Southern Indiana schools are adjusting to an executive order from Gov. Eric Holcomb that eases some quarantine guidelines.
If schools require masks, students and staff who are in close contact with positive COVID-19 cases in school settings no longer have to quarantine, as long as they aren’t experiencing symptoms. The move has already prompted at least one local school district — Silver Creek School Corporation — to implement a mask mandate this week.
But officials from districts that were already requiring masks — including Clarksville Community Schools, Greater Clark County Schools and New Albany Floyd County Schools — say the new guidelines will help keep students in the classroom.
“That’s very good news for a lot of our kids, very good news for their parents and very good news for teachers,” said NAFCS superintendent Brad Snyder.
After the first two weeks of classes last month, nearly 10% of NAFCS students were in quarantine. NAFCS has also had issues with staffing due to the high number of quarantines. Bus routes have been canceled some days because no drivers were available.
The district implemented a color-coded system that requires masks if Floyd County is in the “orange” or “red” zones on the Indiana Department of Health’s COVID-19 map. Masks have been required for about four weeks.
Snyder said the contact tracing process has been “laborious” for administrators, sometimes taking entire days. Schools will still alert parents about close contacts with positive COVID-19 cases, but the decision to quarantine is now up to the parents.
“The choice is up to you,” Snyder said. “You can come and get them and quarantine them, or you can leave them in school. But we simply ask that you monitor symptoms, and if you identify any symptoms, immediately get a test.”
Greater Clark implemented a color-coded mandate like NAFCS. The decision was made after more than 1,000 students and staff were quarantined in the first week of classes. That number has dropped to more than 330, as of last week.
Superintendent Mark Laughner said he’s happy the governor is incentivizing masking in schools.
“Our goal is to teach our kids, and we think the best way to teach our students is for them to be in-person in the classroom,” he said. “So if requiring a mask allowed us to keep our kids in school more often so we could teach in-person, we felt like that was the thing to do.”
Like NAFCS, Greater Clark has struggled with staffing during the pandemic. As a result, some schools have even shifted to eLearning for several days at a time this semester.
Laughner outlined multiple benefits of in-school instruction. Last year, when schools were virtual for long periods of time, standardized testing scores in the district dropped compared to previous years.
“The other thing a lot of people forget about is the social and emotional aspect of school — kids being around their peers, being in a place where they have to follow policies, procedures and there’s a routine,” Laughner said. “…The social and emotional part of being in school is huge, just as big as the academic piece.”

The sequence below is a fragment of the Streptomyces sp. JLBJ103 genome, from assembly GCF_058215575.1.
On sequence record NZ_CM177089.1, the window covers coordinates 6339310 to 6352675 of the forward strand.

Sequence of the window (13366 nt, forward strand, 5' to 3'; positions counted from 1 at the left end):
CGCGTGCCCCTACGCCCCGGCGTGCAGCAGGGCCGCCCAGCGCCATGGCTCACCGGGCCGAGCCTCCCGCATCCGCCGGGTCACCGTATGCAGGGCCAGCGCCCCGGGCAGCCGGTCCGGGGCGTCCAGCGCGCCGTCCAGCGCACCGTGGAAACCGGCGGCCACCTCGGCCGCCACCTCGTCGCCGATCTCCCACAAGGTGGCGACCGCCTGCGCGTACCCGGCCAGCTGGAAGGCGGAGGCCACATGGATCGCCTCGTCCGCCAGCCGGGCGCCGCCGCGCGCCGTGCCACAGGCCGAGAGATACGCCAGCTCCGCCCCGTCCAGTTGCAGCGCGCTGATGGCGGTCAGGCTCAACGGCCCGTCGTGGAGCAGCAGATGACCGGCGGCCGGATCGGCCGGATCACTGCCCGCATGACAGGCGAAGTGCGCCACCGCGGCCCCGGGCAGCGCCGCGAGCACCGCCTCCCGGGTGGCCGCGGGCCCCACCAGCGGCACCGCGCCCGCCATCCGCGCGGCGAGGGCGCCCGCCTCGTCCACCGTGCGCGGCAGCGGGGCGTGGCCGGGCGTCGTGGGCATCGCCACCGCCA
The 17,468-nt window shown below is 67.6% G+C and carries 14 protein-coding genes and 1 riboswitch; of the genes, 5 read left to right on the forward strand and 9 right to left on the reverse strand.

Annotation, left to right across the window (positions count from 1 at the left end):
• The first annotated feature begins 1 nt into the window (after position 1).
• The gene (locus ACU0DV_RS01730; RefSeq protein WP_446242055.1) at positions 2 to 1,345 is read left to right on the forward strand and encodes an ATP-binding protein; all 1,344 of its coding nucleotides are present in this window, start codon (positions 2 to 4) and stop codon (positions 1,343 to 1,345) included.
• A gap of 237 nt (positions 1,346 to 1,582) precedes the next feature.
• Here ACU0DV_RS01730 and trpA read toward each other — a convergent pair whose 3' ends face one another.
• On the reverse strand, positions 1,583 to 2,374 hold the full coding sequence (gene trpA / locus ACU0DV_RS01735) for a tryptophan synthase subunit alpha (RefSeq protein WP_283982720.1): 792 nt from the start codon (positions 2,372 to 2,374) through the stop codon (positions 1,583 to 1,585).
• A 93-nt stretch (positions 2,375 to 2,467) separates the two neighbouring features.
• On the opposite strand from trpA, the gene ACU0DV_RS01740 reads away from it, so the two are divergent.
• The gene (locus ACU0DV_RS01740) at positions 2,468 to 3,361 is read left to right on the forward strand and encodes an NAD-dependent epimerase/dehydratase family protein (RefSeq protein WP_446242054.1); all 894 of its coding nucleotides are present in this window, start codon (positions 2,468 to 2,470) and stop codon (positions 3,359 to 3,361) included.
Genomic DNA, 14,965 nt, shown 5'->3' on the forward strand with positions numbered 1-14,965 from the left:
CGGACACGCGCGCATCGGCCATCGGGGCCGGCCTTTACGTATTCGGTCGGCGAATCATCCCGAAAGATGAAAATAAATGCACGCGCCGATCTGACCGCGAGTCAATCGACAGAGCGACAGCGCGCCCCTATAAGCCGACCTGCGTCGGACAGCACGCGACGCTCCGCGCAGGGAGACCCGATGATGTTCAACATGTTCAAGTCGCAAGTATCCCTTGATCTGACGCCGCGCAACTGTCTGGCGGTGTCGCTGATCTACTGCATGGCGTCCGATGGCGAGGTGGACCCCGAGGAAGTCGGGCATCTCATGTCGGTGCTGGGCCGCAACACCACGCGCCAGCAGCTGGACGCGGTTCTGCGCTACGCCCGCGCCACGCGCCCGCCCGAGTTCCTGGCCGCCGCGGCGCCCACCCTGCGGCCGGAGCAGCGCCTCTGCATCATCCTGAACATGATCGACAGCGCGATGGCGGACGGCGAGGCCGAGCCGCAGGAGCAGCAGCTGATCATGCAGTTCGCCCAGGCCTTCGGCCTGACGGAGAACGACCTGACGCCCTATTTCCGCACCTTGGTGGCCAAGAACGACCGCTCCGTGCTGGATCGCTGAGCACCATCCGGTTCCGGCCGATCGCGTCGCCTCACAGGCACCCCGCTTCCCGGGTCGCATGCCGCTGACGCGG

Indiana hasn’t issued a statewide mask mandate for schools. Neither have local governments in Clark or Floyd counties. One attempt to do so by the Floyd County Health Department was challenged by county commissioners, who cited a new state law that prevents guidelines that are more restrictive than the state’s, unless approved by the local governing body.
Instead, school boards were in charge of public health decisions. Districts that chose mask mandates were met with backlash, with many parents and community members protesting at recent school board meetings.
Clarksville Community Schools safety specialist Scott Gardner said the governor’s new executive order takes away some of that pressure.
“It is difficult that a school board has to make this public health decision,” he said. “I think this does give boards assurance, gives them guidance and gives them a leg to stand on if they make this decision for their school corporation.”
For the new guidelines to work, school leaders are asking parents and students to be vigilant when monitoring for symptoms of COVID-19 and to stay home if they don’t feel well. Gardner also encouraged adults to get vaccinated to protect children who aren’t old enough to get the shot.
“We noticed a huge increase in the number of positive cases we have in our elementary-aged students who are not eligible to get the vaccine yet,” he said. “I would just encourage family members and community members that are eligible to get vaccinated. That would really help us out and reduce that spread in the community to protect our younger students who are not eligible.”
More than 6,300 COVID-19 cases were reported in Indiana schools last week, setting a new record.